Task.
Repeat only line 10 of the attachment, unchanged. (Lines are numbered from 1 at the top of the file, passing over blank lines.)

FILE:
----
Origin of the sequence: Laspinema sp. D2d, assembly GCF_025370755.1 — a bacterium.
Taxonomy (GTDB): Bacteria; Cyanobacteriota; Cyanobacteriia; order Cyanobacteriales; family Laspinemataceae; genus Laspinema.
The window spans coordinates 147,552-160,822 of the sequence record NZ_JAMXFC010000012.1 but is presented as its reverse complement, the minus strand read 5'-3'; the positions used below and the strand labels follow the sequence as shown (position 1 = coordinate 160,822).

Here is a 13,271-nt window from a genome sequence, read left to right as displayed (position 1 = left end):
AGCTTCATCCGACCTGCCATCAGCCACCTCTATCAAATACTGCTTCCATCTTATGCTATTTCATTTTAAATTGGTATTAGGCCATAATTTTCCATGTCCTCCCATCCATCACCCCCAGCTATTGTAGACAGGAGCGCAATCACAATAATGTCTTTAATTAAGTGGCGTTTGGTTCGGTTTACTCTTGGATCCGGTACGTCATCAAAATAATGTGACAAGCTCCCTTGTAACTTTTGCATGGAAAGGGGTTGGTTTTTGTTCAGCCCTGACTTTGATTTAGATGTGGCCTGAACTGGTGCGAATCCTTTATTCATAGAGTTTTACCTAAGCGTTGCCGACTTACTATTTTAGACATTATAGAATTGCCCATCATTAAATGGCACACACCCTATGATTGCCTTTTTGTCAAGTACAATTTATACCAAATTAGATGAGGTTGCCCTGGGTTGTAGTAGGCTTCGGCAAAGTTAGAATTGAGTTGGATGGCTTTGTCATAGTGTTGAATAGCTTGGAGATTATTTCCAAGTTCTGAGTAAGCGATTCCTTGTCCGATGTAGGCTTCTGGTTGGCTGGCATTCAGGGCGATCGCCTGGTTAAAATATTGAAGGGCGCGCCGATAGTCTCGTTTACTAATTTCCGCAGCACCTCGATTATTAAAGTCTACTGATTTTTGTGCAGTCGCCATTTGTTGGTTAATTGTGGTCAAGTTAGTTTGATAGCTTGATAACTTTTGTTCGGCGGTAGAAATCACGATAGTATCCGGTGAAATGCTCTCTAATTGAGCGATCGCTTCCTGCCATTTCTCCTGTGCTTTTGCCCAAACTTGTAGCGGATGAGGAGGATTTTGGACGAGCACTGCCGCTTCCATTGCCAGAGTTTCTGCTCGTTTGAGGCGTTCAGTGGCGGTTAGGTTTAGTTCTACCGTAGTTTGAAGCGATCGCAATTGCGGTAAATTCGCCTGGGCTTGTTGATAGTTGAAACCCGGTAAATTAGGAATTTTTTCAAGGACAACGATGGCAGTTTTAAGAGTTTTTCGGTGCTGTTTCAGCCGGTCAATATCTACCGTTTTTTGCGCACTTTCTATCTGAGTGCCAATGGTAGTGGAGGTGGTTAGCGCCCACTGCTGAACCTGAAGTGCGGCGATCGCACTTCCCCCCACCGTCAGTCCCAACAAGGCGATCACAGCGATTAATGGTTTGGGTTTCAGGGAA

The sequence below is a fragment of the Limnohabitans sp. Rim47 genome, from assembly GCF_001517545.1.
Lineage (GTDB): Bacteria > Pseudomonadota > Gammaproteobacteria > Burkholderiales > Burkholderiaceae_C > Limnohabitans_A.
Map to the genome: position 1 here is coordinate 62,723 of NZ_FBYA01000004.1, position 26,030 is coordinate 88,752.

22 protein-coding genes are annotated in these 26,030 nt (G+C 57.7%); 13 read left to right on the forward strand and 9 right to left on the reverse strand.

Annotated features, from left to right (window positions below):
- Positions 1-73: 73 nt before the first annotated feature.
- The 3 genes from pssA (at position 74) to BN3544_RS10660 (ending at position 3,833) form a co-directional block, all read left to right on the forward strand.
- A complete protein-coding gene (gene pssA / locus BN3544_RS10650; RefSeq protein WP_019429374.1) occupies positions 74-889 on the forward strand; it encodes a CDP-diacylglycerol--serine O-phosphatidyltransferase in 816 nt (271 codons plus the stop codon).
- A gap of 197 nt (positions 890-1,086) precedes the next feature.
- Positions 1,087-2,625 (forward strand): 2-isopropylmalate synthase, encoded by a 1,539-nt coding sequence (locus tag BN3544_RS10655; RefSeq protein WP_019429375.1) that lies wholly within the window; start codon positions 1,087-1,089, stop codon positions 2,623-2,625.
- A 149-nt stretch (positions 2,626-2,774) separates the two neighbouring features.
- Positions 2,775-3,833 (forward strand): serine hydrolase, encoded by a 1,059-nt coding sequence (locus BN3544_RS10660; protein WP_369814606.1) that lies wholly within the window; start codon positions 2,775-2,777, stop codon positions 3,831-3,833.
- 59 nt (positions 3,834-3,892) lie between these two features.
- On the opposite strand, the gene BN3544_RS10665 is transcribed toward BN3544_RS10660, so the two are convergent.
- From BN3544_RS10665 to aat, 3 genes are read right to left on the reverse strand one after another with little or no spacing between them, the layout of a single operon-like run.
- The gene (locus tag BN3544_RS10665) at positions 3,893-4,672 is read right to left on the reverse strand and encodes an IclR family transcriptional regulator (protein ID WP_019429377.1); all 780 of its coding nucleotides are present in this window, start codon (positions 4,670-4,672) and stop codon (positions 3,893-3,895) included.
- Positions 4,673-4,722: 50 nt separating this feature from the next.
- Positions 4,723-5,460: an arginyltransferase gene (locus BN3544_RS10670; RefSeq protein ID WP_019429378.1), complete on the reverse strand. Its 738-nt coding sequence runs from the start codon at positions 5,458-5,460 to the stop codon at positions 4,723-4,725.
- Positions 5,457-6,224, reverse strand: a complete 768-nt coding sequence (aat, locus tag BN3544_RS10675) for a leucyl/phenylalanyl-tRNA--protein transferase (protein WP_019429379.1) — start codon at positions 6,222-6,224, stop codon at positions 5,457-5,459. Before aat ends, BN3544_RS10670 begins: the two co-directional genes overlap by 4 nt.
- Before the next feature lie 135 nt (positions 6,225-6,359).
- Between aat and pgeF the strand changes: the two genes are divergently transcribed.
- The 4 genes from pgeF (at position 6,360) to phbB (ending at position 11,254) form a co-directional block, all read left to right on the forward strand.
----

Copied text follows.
Annotated features, from left to right (window positions below):